In a recent article he wrote in his position as a senior fellow for the Reason Foundation, he stated that, “The New Jersey ABC’s understanding of craft beer, regulation, law, and fairness appears to…be decaying.”
TOP PRIORITY: SERVING FOOD ON PREMISES
Jay Mahoney, president of the New Jersey Brewer’s Association [NJBA] and owner of Third State Brewing, noted that while the state’s brewers have issues with several points of the original legislation as well as the special ruling, the newly proposed legislation to remove some of the provisions in the special ruling is very much in line with their biggest concerns.
“The removal of the brew tour would be nice but it’s not necessarily a top priority of ours,” said Mr. Mahoney. “At this point, we’d love the removal of the restriction on coordinating with food vendors — food delivery, food trucks, restaurants — most breweries don’t want to be restaurants, don’t want to run kitchens, we just want to be able to provide access to food for our customers to improve their experience and honestly from a public safety standpoint.”
Michael Frye, owner of Frye Brewing in Point Pleasant agreed with this sentiment.
“I’m not interested in running a restaurant but if I could serve nachos or a cheeseboard, I could create a better customer experience and serve beer more safely,” said Mr. Frye. “Under the current regulations our bartenders have to take a safety course and the first rule is don’t serve alcohol without food — but then, we’re not allowed to serve food.”
Bradley Beach Mayor, Larry Fox, sees the restrictions as limiting for the community, as well.
“We have a Latino heritage festival coming up in town and Bradley Brew Project is using one of their ‘away games’ to support it and brew beer for it,” said Mayor Fox. “The event organizer we’re working with had originally asked if we wanted Corona to sponsor the event — I thought why not use someone local? We have great restaurants and a brewery right here in Bradley Beach.”
He continued, “The brewery has been a wonderful addition to the town and brings business to the other establishments on our Main Street. It would be great if they could further collaborate with local restaurants. I think we’ve seen time and again that less regulation is better for business.”
A LICENSE PROBLEM
Michal Ziolkowski, owner of Bradley Brew Project, noted that the special ruling doesn’t align with the reality of what’s going on in the industry — nor does it address the root cause of the issue.
“Ultimately, the liquor license system in New Jersey is totally broken,” said Mr. Ziolkowski. “It creates a liquor license as a commodity. It’s an asset that can be held in a balance sheet.”
He explained that this creates an environment where holders of Class C liquor licenses, which can cost business owners upwards of $500,000 and allow businesses to have a full bar and serve food as well as alcohol on premises, are extremely protective of their markets. However, he also pointed out that there are 7,000 bar/ restaurants in the state and only 140 breweries.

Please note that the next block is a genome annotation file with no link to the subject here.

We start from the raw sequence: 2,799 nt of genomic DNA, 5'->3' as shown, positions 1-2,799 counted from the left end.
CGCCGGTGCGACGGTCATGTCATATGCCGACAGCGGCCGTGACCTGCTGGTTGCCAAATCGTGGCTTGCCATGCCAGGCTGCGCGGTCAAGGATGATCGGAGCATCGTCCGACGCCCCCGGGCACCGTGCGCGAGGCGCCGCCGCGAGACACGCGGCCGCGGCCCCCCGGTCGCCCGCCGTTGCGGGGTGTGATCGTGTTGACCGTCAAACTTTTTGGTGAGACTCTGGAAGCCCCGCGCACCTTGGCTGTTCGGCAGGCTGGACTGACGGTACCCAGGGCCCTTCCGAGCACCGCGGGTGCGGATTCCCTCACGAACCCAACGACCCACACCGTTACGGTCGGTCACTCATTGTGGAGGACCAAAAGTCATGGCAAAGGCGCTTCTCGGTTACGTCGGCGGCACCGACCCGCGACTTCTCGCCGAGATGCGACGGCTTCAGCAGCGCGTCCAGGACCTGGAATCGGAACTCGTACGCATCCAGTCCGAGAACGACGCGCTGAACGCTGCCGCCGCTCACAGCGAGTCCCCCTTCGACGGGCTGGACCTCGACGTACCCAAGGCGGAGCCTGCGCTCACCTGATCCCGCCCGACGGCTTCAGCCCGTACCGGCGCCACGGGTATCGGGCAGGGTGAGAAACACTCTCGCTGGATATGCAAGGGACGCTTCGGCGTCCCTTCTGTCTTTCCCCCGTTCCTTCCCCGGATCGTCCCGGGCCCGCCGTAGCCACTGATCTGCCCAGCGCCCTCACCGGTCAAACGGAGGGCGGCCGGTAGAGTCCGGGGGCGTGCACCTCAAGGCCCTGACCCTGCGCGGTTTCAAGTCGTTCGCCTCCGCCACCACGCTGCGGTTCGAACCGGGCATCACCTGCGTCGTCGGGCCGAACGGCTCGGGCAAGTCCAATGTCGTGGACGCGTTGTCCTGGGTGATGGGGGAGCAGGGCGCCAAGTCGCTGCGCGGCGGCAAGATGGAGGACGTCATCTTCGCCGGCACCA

“I understand their position, but it’s a fundamentally flawed licensing system,” said Mr. Ziolkowski.
Mr. Mahoney agreed, adding, “We understand that they want to protect these licenses, and while license reform is a whole other conversation than the one we’re currently having around this special ruling, you can’t just clamp down on one section of an industry.”
Mayor Fox agrees that the conditions set forth by the special ruling are prohibitive for the breweries and noted that they have proved themselves valuable to local communities. In fact, he sees it as almost a case study for the state to loosen regulations on licensing and create a more free market.
“Our restaurants are going to do well regardless of what the breweries are allowed to do,” said Mayor Fox. “It would be great to see more establishments able to sell beer and wine — some of the mom and pop establishments on Main Street would benefit from being able to sell draft beer, wine and cider. Small businesses are the backbone of our economy — they are the essence of the American Dream and we should try to support them.”
While time will tell if the new bills making their way through the New Jersey state legislature will help mitigate some of the more restrictive regulations put in place by the special ruling, local breweries are feeling the bite already.
“I had local musicians booked way out to play at the brewery this year and I had to call and cancel on so many of them when this came through,” said Mr. Ziolkowski. “It’s unfortunate, they’ve already said no to other venues to book with us and now we can’t host them because we can’t have that many events.”
Frye Brewing was also concerned about their ability to attract customers given the limited number of events.
“I’m concerned about being able to continue to bring customers into the brewery if I’m not able to do something like a weekly trivia night or have live music,” said Mr. Frye. “The cost of everything is going up right now too and there’s only so high you can price the beer. It would be great to be able to have events that are a draw for our customers. These regulations put us all in a tough spot.”